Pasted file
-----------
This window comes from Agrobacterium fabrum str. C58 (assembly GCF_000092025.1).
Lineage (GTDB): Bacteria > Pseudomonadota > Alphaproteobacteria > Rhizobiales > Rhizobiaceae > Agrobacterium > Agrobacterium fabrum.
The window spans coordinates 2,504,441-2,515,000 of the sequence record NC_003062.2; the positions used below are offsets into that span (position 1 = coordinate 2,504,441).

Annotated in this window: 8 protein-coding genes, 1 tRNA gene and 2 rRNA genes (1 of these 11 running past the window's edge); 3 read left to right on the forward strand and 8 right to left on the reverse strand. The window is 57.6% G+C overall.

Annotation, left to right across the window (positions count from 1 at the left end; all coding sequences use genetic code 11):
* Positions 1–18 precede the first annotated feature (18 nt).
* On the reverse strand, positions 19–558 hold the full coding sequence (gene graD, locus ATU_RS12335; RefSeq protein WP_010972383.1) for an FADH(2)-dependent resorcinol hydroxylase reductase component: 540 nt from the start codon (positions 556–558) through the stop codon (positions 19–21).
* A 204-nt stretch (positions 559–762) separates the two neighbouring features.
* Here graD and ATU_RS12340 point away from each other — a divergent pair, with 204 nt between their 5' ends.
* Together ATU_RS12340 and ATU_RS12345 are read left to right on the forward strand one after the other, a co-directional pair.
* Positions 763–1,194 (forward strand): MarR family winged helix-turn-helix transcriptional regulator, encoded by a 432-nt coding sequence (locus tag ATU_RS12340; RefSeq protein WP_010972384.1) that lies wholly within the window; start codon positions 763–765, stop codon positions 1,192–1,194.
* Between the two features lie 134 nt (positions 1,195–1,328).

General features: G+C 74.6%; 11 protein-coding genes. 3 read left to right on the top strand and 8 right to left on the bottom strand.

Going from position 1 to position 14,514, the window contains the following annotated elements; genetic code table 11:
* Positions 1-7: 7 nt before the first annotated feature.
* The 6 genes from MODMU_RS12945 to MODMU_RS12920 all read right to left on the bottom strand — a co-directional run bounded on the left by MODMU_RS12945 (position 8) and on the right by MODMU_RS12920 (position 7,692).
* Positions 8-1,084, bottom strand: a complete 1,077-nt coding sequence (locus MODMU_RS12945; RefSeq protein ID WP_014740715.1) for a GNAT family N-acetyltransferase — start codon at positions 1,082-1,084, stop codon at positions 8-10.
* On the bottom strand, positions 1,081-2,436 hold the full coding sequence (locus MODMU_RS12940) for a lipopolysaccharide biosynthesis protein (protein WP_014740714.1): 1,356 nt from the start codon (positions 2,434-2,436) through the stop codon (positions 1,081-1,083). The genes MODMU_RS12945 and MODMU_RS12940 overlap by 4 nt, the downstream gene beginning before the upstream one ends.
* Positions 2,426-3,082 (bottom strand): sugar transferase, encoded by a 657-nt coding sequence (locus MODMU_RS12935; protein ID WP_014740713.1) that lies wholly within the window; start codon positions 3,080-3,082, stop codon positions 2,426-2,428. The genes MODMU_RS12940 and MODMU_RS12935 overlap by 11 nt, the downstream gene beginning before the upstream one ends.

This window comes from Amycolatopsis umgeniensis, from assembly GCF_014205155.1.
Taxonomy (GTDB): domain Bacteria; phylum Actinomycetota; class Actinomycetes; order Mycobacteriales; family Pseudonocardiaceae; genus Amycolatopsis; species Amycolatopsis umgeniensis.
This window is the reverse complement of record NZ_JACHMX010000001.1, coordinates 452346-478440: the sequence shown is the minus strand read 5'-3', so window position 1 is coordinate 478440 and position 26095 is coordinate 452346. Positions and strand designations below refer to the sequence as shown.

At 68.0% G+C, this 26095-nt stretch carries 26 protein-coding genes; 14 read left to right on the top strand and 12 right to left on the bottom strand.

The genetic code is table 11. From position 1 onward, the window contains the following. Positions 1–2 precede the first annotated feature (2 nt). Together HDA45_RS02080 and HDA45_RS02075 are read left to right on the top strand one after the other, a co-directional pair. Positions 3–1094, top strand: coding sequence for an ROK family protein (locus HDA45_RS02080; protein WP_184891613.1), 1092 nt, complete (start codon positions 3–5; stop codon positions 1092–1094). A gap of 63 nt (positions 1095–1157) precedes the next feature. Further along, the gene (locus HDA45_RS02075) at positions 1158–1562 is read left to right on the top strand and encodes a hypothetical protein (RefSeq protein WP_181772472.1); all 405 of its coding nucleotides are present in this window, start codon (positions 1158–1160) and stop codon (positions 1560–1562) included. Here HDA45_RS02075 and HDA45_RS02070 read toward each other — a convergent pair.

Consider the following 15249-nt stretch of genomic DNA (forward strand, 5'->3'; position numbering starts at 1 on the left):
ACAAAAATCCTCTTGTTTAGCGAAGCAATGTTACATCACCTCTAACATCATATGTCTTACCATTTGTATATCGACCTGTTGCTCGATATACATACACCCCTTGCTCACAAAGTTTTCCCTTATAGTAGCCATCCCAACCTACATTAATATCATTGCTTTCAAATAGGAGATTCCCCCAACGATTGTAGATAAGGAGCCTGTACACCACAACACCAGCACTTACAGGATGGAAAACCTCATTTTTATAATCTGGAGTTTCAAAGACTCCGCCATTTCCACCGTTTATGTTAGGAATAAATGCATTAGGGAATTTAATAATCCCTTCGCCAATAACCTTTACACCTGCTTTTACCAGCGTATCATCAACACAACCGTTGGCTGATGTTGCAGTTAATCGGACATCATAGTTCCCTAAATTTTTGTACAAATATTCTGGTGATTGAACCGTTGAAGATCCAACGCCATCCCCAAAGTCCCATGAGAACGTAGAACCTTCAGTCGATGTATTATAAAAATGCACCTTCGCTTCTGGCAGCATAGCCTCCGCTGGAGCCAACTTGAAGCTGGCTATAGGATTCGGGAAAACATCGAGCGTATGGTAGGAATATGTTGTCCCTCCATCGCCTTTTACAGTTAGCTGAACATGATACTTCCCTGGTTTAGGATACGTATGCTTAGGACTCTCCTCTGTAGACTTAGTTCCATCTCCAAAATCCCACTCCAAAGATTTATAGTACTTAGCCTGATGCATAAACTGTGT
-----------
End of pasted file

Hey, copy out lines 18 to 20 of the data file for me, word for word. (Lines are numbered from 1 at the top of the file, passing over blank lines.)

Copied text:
* On the bottom strand, positions 1,081-2,436 hold the full coding sequence (locus MODMU_RS12940) for a lipopolysaccharide biosynthesis protein (protein WP_014740714.1): 1,356 nt from the start codon (positions 2,434-2,436) through the stop codon (positions 1,081-1,083). The genes MODMU_RS12945 and MODMU_RS12940 overlap by 4 nt, the downstream gene beginning before the upstream one ends.
* Positions 2,426-3,082 (bottom strand): sugar transferase, encoded by a 657-nt coding sequence (locus MODMU_RS12935; protein ID WP_014740713.1) that lies wholly within the window; start codon positions 3,080-3,082, stop codon positions 2,426-2,428. The genes MODMU_RS12940 and MODMU_RS12935 overlap by 11 nt, the downstream gene beginning before the upstream one ends.

This window comes from Amycolatopsis umgeniensis, from assembly GCF_014205155.1.